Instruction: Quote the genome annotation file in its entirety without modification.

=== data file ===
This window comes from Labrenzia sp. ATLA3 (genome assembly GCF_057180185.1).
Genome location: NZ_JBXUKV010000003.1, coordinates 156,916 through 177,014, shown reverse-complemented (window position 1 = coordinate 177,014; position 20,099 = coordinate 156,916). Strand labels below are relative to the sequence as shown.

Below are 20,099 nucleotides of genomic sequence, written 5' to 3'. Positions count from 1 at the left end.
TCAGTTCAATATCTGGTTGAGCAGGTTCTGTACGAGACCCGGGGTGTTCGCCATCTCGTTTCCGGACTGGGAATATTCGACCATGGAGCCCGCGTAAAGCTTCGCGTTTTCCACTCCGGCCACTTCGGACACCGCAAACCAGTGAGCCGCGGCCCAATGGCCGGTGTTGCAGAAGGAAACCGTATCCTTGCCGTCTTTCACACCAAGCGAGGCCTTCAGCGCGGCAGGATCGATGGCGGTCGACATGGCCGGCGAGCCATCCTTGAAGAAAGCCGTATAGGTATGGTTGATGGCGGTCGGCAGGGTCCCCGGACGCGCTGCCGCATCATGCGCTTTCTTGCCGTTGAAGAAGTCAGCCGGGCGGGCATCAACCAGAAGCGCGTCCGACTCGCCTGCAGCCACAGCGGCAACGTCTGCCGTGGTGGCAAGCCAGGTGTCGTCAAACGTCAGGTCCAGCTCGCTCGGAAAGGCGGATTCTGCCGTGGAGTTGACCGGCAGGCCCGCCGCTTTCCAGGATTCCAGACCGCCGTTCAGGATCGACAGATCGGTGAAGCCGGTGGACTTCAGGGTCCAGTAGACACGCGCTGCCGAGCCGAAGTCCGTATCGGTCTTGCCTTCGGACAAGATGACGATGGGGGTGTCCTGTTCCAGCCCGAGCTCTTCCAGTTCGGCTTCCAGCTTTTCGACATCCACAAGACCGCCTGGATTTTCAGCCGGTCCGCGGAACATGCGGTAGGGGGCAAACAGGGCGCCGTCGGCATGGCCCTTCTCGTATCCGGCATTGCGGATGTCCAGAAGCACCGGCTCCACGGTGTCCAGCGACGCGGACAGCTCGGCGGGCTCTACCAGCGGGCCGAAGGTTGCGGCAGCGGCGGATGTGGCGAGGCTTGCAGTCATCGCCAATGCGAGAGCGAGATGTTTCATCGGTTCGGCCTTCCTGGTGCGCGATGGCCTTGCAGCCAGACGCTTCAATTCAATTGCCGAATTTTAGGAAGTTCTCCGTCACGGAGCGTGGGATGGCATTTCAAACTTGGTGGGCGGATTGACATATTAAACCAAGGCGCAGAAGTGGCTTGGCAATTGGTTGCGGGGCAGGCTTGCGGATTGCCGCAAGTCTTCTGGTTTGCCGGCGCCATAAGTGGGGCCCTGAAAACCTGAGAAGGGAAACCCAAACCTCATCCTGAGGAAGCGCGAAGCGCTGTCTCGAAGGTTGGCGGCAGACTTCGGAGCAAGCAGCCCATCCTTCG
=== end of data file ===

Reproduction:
This window comes from Labrenzia sp. ATLA3 (genome assembly GCF_057180185.1).
Genome location: NZ_JBXUKV010000003.1, coordinates 156,916 through 177,014, shown reverse-complemented (window position 1 = coordinate 177,014; position 20,099 = coordinate 156,916). Strand labels below are relative to the sequence as shown.

Below are 20,099 nucleotides of genomic sequence, written 5' to 3'. Positions count from 1 at the left end.
TCAGTTCAATATCTGGTTGAGCAGGTTCTGTACGAGACCCGGGGTGTTCGCCATCTCGTTTCCGGACTGGGAATATTCGACCATGGAGCCCGCGTAAAGCTTCGCGTTTTCCACTCCGGCCACTTCGGACACCGCAAACCAGTGAGCCGCGGCCCAATGGCCGGTGTTGCAGAAGGAAACCGTATCCTTGCCGTCTTTCACACCAAGCGAGGCCTTCAGCGCGGCAGGATCGATGGCGGTCGACATGGCCGGCGAGCCATCCTTGAAGAAAGCCGTATAGGTATGGTTGATGGCGGTCGGCAGGGTCCCCGGACGCGCTGCCGCATCATGCGCTTTCTTGCCGTTGAAGAAGTCAGCCGGGCGGGCATCAACCAGAAGCGCGTCCGACTCGCCTGCAGCCACAGCGGCAACGTCTGCCGTGGTGGCAAGCCAGGTGTCGTCAAACGTCAGGTCCAGCTCGCTCGGAAAGGCGGATTCTGCCGTGGAGTTGACCGGCAGGCCCGCCGCTTTCCAGGATTCCAGACCGCCGTTCAGGATCGACAGATCGGTGAAGCCGGTGGACTTCAGGGTCCAGTAGACACGCGCTGCCGAGCCGAAGTCCGTATCGGTCTTGCCTTCGGACAAGATGACGATGGGGGTGTCCTGTTCCAGCCCGAGCTCTTCCAGTTCGGCTTCCAGCTTTTCGACATCCACAAGACCGCCTGGATTTTCAGCCGGTCCGCGGAACATGCGGTAGGGGGCAAACAGGGCGCCGTCGGCATGGCCCTTCTCGTATCCGGCATTGCGGATGTCCAGAAGCACCGGCTCCACGGTGTCCAGCGACGCGGACAGCTCGGCGGGCTCTACCAGCGGGCCGAAGGTTGCGGCAGCGGCGGATGTGGCGAGGCTTGCAGTCATCGCCAATGCGAGAGCGAGATGTTTCATCGGTTCGGCCTTCCTGGTGCGCGATGGCCTTGCAGCCAGACGCTTCAATTCAATTGCCGAATTTTAGGAAGTTCTCCGTCACGGAGCGTGGGATGGCATTTCAAACTTGGTGGGCGGATTGACATATTAAACCAAGGCGCAGAAGTGGCTTGGCAATTGGTTGCGGGGCAGGCTTGCGGATTGCCGCAAGTCTTCTGGTTTGCCGGCGCCATAAGTGGGGCCCTGAAAACCTGAGAAGGGAAACCCAAACCTCATCCTGAGGAAGCGCGAAGCGCTGTCTCGAAGGTTGGCGGCAGACTTCGGAGCAAGCAGCCCATCCTTCG